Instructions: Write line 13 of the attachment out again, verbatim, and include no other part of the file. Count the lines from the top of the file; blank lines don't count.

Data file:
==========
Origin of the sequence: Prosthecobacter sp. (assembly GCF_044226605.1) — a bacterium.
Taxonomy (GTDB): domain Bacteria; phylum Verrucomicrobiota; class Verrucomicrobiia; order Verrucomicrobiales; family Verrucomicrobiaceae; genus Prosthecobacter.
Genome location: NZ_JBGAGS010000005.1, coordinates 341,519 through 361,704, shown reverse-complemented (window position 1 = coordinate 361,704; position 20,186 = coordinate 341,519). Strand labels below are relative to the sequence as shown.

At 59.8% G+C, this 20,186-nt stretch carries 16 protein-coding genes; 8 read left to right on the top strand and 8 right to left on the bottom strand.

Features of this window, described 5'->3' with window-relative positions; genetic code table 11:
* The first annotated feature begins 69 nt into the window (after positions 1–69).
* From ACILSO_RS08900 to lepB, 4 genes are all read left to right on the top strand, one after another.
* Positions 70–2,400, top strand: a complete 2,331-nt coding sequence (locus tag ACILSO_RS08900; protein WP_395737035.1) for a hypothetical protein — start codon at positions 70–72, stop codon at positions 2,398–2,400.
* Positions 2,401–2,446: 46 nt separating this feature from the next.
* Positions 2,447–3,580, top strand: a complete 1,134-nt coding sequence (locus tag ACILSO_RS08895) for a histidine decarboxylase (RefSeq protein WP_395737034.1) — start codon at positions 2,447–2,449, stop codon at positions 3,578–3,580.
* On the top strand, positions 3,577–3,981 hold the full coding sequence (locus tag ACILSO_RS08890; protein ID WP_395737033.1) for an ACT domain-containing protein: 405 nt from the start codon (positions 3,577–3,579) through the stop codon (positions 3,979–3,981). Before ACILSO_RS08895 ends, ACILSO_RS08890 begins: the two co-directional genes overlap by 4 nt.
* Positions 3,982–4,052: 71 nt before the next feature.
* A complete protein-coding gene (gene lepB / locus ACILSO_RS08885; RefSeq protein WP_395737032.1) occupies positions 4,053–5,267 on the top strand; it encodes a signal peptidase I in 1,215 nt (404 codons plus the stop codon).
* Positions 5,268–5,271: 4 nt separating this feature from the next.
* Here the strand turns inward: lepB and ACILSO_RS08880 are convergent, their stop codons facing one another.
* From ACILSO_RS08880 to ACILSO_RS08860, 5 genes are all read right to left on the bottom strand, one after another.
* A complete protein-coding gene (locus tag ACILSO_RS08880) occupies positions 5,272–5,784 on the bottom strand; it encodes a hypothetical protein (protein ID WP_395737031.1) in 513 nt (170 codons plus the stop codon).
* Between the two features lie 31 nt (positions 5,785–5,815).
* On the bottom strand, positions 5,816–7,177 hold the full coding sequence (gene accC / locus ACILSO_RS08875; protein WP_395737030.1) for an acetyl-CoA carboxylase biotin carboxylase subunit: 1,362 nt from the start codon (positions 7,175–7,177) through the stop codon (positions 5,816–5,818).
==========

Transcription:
* A complete protein-coding gene (gene lepB / locus ACILSO_RS08885; RefSeq protein WP_395737032.1) occupies positions 4,053–5,267 on the top strand; it encodes a signal peptidase I in 1,215 nt (404 codons plus the stop codon).